Print Page   |   Report Abuse
News & Press: Opinion

Public benefit organisations - lowering the distribution requirement

25 July 2014   (0 Comments)
Posted by: Author: Nicole Paulsen
Share |

Author: Nicole Paulsen and Gigi Nyanin (DLACliffeDekkerHofmeyr)

On 17 July 2014 the National Treasury (Treasury) released the draft Taxation Laws Amendment Bill (TLAB) which aims to give effect to the various tax proposals announced in the 2014 Budget.

One of the proposals relates to the control measures, and more specifically the distribution requirement, prescribed for a defined conduit public benefit organisation (PBO).

PBO's play an important role in society as they relieve the financial burden on the State in respect of undertaking public benefit activities. Tax exemptions and deductions are therefore available to assist PBO’s in achieving their objectives.

In addition to the general tax exemption that applies to PBO’s, s18A of the Income Tax Act, No 58 of 1962 (Act) provides for a deduction from the taxable income of any taxpayer an amount of any donation made by that taxpayer to defined PBOs and certain other organisations carrying on activities listed in Part II of the Ninth Schedule to the Act. This incentive is granted by government to encourage donations to organisations involved in public benefit activities.

A conduit PBO is a PBO approved in terms of s30 of the Act which provides funds or assets to other PBOs or entities conducting public benefit activities as contemplated in Part I and Part II of the Ninth Schedule to the Act. Conduit PBO's are also entitled to issue receipts for the deduction of donations in terms of s18A of the Act, provided that they distribute at least 75% of donations received to other approved PBOs and qualifying statutory bodies within 12 months of the end of the year of assessment in which the donation was received.

According to Treasury, the purpose of the 75% distribution requirement is to prevent conduit PBO's from amassing large reserves, and to align the timing in respect of when the donor claims a deduction and when the funds are pushed back into the economy (and presumably becomes gross income again).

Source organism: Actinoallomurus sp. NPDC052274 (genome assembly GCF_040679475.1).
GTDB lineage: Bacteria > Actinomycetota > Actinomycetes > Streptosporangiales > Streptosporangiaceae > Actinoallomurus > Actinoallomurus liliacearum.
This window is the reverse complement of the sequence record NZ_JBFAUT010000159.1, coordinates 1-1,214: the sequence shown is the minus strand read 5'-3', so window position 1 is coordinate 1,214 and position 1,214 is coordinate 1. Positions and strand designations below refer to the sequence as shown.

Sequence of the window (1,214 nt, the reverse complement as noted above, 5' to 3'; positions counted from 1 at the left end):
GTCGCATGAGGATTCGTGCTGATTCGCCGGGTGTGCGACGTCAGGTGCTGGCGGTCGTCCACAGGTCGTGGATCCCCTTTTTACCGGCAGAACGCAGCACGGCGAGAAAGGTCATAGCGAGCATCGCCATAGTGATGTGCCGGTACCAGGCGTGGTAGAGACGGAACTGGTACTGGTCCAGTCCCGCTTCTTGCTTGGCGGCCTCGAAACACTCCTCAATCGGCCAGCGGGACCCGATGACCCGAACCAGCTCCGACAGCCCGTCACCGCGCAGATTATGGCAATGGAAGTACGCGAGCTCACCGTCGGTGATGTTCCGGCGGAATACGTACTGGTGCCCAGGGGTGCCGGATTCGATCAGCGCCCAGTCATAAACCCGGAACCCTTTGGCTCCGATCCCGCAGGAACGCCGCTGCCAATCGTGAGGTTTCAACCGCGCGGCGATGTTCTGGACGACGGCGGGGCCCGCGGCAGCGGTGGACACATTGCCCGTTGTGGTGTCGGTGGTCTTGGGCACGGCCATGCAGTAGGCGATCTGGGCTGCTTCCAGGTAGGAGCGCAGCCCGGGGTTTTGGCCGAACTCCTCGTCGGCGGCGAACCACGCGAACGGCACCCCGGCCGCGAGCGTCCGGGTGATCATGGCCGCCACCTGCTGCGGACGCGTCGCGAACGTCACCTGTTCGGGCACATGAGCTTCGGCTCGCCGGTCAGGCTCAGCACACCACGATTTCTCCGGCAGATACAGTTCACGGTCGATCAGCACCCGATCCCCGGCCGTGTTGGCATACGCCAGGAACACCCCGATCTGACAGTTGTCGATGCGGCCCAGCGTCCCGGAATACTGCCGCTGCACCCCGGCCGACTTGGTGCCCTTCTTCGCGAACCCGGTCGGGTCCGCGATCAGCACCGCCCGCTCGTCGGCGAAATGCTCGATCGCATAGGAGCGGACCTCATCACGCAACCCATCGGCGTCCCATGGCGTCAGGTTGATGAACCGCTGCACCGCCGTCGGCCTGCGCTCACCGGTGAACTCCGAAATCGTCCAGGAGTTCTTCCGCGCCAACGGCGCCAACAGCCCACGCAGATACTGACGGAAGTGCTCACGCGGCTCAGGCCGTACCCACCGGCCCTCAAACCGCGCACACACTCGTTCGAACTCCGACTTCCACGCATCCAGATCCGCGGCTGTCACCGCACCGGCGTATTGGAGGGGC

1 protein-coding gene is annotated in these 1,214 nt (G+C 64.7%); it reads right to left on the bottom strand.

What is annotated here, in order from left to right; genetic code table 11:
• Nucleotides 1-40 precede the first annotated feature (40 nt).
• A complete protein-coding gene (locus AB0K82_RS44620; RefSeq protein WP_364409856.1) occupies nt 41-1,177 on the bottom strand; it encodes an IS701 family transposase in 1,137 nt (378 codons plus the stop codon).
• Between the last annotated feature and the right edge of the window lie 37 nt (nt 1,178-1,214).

However, the 75% distribution rule can actually hamper the effectiveness and sustainability of conduit PBO’s. Recognising this, it was proposed in the 2014 Budget that the distribution requirement would be relaxed.

In terms of the draft TLAB the 75% threshold would be reduced to 50%. In addition, conduit PBO’s will be allowed to earn passive income.

However, certain conditions will apply in respect of the use of undistributed funds, namely that 100% of returns on investments made by the conduit PBO must be distributed after 5 years from the date of the amendment, and every succeeding 5 year interval. Restrictions will also apply in respect of investing undistributed funds. Specifically, investments will be limited to certain financial institutions and speculative and/or illiquid investments will not be allowed.

Conduit PBOs should take note that they will have to amend their founding documents in order to reflect these new conditions.

It is proposed that the amendments come into operation on 1 March 2015.

This article first appeared on


Section 240A of the Tax Administration Act, 2011 (as amended) requires that all tax practitioners register with a recognized controlling body before 1 July 2013. It is a criminal offense to not register with both a recognized controlling body and SARS.


The Act requires that a minimum academic and practical requirments be set to register with a controlling body. Click here for the minimum requirements of SAIT.

Membership Management Software Powered by YourMembership  ::  Legal